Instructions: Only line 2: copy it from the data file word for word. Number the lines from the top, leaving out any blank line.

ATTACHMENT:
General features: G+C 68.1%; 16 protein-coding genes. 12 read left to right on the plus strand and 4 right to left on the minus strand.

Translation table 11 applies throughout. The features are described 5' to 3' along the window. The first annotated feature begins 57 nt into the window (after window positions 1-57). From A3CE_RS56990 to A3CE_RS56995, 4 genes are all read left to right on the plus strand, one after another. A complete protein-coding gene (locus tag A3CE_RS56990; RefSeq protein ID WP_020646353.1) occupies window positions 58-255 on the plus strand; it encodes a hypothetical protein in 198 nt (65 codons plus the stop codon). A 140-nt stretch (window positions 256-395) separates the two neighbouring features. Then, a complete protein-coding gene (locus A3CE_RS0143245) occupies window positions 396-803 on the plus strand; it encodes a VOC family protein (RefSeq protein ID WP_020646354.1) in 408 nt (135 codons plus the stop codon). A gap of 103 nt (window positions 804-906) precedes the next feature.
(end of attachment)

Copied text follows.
Translation table 11 applies throughout. The features are described 5' to 3' along the window. The first annotated feature begins 57 nt into the window (after window positions 1-57). From A3CE_RS56990 to A3CE_RS56995, 4 genes are all read left to right on the plus strand, one after another. A complete protein-coding gene (locus tag A3CE_RS56990; RefSeq protein ID WP_020646353.1) occupies window positions 58-255 on the plus strand; it encodes a hypothetical protein in 198 nt (65 codons plus the stop codon). A 140-nt stretch (window positions 256-395) separates the two neighbouring features. Then, a complete protein-coding gene (locus A3CE_RS0143245) occupies window positions 396-803 on the plus strand; it encodes a VOC family protein (RefSeq protein ID WP_020646354.1) in 408 nt (135 codons plus the stop codon). A gap of 103 nt (window positions 804-906) precedes the next feature.